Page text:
Dependent on what they could find in nature for thousands of years, humans eventually developed agriculture and banded together into cities, but now they’re looking for ways to bring the natural world into urban environments.
The author of Pocket Change (2016), Trash Talk (2015), Every Last Drop (2014), and similarly eco-conscious titles continues this series with a look at urban rewilding. In four chapters, she describes the development of cities, the environments they overlaid, current examples of efforts to bring nature back, and how kids can get involved. She mentions the effects of the Industrial Revolution, efforts to disconnect indigenous peoples from their links with nature, the origin of lawns, and instances of large, wild animal visitors. Readers may have difficulty discerning the organization that underlies her argument, but they will certainly get her message: we all need a stronger connection to the natural world. She encourages young people to get outside and get their hands dirty (it’s healthful!) and to get involved in citizen-science efforts. Her text is made more accessible with clear subheadings, italicized words (defined in a glossary), and plentiful photographs from around the world which include a variety of ages and races. Sidebars offer interesting “Wild Facts” and “Making Tracks,” examples from her own life.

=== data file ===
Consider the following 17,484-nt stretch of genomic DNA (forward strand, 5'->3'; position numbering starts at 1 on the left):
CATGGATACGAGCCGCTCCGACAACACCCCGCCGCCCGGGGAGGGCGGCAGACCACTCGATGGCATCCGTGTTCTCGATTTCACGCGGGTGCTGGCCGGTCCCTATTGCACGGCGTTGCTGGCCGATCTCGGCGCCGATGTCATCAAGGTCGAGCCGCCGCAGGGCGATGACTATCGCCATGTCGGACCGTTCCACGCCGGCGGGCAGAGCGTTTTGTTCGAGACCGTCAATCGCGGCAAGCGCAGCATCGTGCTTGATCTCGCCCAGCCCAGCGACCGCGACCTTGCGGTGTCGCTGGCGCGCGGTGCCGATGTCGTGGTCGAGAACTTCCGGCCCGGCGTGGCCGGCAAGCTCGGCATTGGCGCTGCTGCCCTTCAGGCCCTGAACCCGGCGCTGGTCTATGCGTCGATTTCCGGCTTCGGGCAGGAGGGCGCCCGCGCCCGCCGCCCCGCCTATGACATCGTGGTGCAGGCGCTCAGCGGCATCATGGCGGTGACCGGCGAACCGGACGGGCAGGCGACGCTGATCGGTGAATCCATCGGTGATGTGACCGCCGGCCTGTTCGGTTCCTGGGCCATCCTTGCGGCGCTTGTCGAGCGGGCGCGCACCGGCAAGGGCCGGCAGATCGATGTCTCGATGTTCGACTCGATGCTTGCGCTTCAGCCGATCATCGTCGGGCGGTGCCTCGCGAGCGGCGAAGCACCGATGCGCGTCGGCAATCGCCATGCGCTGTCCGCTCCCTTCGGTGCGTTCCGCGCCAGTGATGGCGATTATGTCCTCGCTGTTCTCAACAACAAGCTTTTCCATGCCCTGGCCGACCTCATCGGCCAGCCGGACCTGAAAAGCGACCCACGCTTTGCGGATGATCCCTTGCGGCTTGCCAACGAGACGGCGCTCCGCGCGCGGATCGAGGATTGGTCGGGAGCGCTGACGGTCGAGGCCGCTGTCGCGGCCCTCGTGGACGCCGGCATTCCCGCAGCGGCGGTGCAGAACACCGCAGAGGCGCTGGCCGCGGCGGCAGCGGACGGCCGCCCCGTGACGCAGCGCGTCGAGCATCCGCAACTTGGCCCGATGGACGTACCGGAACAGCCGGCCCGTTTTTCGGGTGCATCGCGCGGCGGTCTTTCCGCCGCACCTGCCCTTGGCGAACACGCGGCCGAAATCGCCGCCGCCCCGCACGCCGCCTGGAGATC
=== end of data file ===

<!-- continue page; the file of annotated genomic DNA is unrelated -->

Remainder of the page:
Recommended for settings where others in the series have been useful. (resources, index) (Nonfiction. 8-12)